The amount of expenses MPs can claim without a receipt is to be cut from £250 to £25 from 1 April.
MPs only have to show receipts for expenses worth more than £250
The Commons Members Estimates Committee ruled out demanding proof over smaller claims, as MPs often use cash on items "for which receipts are not given".
It also said the amount of petty cash MPs can use for office expenses would be reduced from £250 to £50 per month.
The committee promised the new limits would be "underpinned by a more robust regime for audit".
The review, set up and chaired by Commons Speaker Michael Martin, said it had considered three figures when reducing the limit on expenses without a receipt: £100, £50 and £25.
In its interim report, it said: "We have heard from Members from all sides of the House that they already submit receipts with their claims.
"Members have also spoken of their experience in previous jobs outside the House which suggest that in other occupations all receipts would be submitted with claims or certainly for all claims over £25."
It said a "zero" threshold was ruled out for practical reasons as MPs often incurred "small costs" paid in cash for which receipts were not given while working between Westminster and their constituencies.
And the committee said, as some MPs already submitted receipts for items under £250, the new checks should be "feasible" although a "modest increase" in administrative staff may be necessary.
The committee also said it was "determined to establish audit controls which command public confidence".
Some MPs had suggested a system of random spot-checks "for checking the money has been spent on the purpose intended", it added.
Proposals for increased checks are due to be published by the end of March, following discussions with the National Audit Office, accountancy firms, HM Revenue & Customs and the Audit Commission.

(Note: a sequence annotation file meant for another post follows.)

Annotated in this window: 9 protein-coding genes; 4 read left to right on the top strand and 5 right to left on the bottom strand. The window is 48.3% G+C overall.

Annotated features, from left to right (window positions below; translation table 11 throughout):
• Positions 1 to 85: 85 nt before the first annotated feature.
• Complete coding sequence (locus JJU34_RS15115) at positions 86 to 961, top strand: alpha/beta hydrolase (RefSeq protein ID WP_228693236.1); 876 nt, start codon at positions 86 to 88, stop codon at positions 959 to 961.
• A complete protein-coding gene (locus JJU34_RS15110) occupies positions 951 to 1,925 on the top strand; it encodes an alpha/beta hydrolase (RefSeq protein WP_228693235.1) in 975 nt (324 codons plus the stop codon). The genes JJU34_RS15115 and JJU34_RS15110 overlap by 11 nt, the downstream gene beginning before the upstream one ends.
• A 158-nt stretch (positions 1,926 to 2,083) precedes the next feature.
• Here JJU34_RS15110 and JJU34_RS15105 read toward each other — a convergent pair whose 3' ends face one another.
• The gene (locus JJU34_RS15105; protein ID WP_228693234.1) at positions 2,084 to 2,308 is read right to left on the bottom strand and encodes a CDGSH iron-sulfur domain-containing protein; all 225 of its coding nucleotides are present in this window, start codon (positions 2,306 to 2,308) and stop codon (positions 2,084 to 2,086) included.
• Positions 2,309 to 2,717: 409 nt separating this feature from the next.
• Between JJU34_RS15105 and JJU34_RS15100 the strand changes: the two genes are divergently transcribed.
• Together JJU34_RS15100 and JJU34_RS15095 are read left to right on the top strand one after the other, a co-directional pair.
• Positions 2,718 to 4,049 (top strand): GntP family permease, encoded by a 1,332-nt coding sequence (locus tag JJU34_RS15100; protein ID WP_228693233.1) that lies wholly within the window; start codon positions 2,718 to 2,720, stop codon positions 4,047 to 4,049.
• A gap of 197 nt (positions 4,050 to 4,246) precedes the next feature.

The new rules on receipts do not cover the £400 a month MPs can claim without receipts, for food bought while away from their main home using their Additional Costs Allowance (ACA).
That is expected to be dealt with when the committee publishes its full report on reforming expenses this summer.
Liberal Democrat MP Nick Harvey, who is on both the Members Estimates Committee and the Standards and Privileges Committee which is holding its own inquiry into MPs' expenses, said the ACA should be scrapped and MPs should be paid more instead.
He told the BBC: "I think in this day and age, it's just not really a sensible situation for MPs to be buying television sets and washing machines with taxpayers' expenses.
"It really does look very anachronistic in 2008 and I think we've got to accept that that system belongs to a bygone era."
And the shadow Commons leader Theresa May, said the interim report was a sign that the Commons was making changes. She told the BBC: ''We recognise the degree of disquiet externally on this issue and are willing to take moves.''
Prime Minister Gordon Brown's spokesman said: "The prime minister welcomes any steps towards greater transparency in MPs' expenses."